Articles

Dr David Hughes talks about nutrition and supplements in sport

October 3, 2019


If an athlete is in the habit from a very
early age of taking vitamins and supplements because
they absolutely believe that they need it for performance
then they have already created a potential weakness for themselves
because the moment they can’t access those, they have a self-belief that they can’t
perform. And the truth of the matter is
that it is probably making no difference to their physiological performance
and it’s really a placebo effect that they are getting
in many cases and they are really wasting their money
and athletes would really do far better just to educate themselves
about what is an appropriate time to take supplements and what isn’t
and in my opinion they can only do that in conjunction
with a properly qualified professional like a sports nutritionist or a sports doctor
who can advise them appropriately. The supplements industry is largely unregulated
and the growth of the use of supplements in the high performance sports sector
and across the Australian community in general, is really in my opinion, a victory for marketing
over science. The far majority of supplements that are on
the market have no scientific basis to support their
use. There are some that have a place in sport
because there is good evidence that they work in specific
situations but there are some of Australia’s very top
athletes who take no supplements at all and actually
pride themselves on the fact that they train hard, they practice
good nutrition, they get good sleep and that is the basis
for their good performance and they don’t feel any need whatsoever
to take supplements. I think there is a perception in the general
community that all high performance athletes take supplements
and that is simply not true. There are many of our very top athletes
who do not take supplements and can still put in a top performance
and a world class performance without taking supplements. There is very little evidence behind taking
multi-vitamins, certainly there is no evidence that taking
multi-vitamins is of any benefit whatsoever in someone who
has a healthy Western diet. There are some vitamins that are useful
when people are unwell or if they have a particular medical condition
but generally speaking taking multi-vitamins, if you have a good diet,
it does nothing for you except give you expensive urine. Well we have already talked about the fact that not all athletes need to take
supplements even at the very top level of Australian sport
not all athletes take supplements, some of our greatest athletes get by on good
nutrition, good training and good sleep patterns
and I think when we start talking about young people,
and I think that you mentioned before someone who was 16 years old,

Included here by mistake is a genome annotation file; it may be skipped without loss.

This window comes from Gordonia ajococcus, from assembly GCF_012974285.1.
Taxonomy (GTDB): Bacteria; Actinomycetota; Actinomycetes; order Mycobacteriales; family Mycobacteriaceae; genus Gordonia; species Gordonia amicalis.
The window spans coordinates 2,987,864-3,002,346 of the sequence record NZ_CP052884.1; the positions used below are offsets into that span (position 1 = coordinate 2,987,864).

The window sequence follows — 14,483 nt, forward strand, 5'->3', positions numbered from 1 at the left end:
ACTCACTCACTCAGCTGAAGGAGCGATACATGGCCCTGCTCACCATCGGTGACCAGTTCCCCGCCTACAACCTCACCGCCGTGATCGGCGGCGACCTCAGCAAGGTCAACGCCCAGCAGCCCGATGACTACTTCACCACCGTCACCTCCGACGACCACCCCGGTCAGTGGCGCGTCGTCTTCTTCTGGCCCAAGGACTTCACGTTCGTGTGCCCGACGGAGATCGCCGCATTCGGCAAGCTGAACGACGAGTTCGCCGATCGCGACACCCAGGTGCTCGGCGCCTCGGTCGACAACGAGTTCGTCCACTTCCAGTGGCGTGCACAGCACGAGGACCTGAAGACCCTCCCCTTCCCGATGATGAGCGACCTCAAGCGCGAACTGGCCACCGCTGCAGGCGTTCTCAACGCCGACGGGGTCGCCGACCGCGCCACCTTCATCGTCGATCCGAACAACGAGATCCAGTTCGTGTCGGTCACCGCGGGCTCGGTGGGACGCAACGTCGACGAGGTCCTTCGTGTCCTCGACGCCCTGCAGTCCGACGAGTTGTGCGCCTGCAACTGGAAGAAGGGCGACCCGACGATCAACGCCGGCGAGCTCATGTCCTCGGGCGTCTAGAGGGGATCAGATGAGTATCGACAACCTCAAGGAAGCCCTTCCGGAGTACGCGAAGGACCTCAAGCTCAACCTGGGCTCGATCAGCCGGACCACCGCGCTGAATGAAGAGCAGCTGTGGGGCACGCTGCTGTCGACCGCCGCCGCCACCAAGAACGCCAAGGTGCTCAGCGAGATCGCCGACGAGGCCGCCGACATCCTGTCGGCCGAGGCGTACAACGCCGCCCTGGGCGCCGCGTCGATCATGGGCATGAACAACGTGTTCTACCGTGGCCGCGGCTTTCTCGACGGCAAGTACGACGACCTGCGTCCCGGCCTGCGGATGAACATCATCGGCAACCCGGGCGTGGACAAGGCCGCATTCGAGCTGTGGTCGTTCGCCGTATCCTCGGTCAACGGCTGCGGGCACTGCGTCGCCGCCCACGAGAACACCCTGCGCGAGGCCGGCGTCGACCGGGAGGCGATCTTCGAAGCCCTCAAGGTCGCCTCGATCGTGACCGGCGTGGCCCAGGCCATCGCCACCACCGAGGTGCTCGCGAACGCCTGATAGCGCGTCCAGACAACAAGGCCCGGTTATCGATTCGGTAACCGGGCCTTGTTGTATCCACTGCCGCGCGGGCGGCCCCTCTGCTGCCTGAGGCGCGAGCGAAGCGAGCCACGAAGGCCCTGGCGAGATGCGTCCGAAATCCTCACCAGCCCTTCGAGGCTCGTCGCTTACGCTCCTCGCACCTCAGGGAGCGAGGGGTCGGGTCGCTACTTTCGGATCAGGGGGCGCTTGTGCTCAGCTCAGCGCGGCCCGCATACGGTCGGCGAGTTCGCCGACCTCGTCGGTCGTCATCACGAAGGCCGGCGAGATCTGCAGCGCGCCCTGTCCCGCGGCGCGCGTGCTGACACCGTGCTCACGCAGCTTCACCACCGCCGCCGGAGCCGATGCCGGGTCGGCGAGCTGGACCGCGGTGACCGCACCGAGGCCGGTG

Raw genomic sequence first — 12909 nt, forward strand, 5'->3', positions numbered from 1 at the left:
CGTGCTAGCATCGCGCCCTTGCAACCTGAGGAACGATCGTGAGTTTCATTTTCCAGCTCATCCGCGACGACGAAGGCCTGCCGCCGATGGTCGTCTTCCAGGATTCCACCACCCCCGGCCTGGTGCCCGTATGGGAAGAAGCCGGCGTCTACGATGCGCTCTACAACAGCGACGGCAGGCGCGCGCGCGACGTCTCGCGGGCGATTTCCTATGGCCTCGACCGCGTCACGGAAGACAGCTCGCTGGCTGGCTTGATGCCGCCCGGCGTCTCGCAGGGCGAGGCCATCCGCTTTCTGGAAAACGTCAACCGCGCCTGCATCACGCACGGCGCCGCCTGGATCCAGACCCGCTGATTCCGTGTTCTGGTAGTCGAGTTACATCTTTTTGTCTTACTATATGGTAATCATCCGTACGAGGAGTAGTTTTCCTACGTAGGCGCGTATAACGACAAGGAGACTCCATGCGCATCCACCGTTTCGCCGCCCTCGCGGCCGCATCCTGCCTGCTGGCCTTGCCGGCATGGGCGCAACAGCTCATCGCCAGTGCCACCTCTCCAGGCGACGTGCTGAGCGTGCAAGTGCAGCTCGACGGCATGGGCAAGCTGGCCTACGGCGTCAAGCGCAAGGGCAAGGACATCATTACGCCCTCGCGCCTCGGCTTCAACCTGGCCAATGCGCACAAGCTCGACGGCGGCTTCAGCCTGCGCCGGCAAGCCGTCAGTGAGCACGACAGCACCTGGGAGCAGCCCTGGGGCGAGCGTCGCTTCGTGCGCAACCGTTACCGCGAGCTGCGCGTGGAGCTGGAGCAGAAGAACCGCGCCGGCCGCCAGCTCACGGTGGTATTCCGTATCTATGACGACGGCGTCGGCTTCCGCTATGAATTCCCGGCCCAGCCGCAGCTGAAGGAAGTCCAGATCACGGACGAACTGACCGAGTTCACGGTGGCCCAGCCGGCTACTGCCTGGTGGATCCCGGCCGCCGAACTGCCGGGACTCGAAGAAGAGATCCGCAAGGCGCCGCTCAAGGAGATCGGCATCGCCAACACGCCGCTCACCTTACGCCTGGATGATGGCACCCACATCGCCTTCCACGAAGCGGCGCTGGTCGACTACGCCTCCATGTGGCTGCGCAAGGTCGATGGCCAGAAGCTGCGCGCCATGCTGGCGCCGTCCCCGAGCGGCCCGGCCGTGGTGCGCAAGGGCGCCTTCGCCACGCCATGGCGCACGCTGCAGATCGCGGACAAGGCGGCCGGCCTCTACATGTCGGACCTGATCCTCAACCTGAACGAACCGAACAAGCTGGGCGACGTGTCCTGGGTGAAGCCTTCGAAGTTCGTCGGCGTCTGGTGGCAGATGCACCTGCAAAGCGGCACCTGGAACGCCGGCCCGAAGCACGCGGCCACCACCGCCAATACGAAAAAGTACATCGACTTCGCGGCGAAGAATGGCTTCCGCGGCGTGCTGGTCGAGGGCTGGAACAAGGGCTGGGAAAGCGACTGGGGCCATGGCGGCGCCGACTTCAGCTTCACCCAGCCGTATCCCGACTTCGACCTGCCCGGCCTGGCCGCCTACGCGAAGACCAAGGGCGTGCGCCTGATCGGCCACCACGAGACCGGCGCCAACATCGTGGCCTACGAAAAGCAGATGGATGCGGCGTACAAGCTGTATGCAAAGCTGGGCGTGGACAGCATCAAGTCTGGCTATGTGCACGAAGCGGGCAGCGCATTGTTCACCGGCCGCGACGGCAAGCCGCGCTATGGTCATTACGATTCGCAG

in my opinion that the indications for someone of school age taking supplements is that
it is very, very rare that a school age person
would be need to take supplements and I don’t think any person of school age
should take supplements unless they have consulted a very highly skilled
sports nutritionist or sports doctor and outlined exactly what
their sporting requirements are and why they feel the need to take these supplements. There can be negatives from taking supplements
and vitamins. You can take things to excess
and apart from the potential negative side-effects from ingredients
that may not be on the labels there is the issue of the culture
and the learning’s that an athlete takes from that sort of behaviour.
Athletes with a lot of self-confidence feel confident that they can train hard;
they feel confident that they can eat well; they feel confident that they can have good
sleep habits. If an athlete is taught from a very young
age that they need to take something, they need to pop a pill, they need to take
a special juice, they need to take some sort of a powder, then that’s very formative and that’s probably going to affect how they operate
for the remainder of their athletic career and we know that many, many athletes don’t
need to take anything at all as long as they have a good diet and a good
diet is really the foundation of good performance. There are some really good resources out there
and anyone can just in their web browser type in AIS supplements
and that will take them to the AIS website and that will give them a lot of information
about supplements and if it is a medication they can go to the ASADA website
and the check-your-substances page which allow them to type in your medication
and see what the status of that medication is in relation to sport
and if there is any doubts or any questions then they should really seek the advice
of a professional who can give them further guidance about whether to take that medication
or supplement. ENDS

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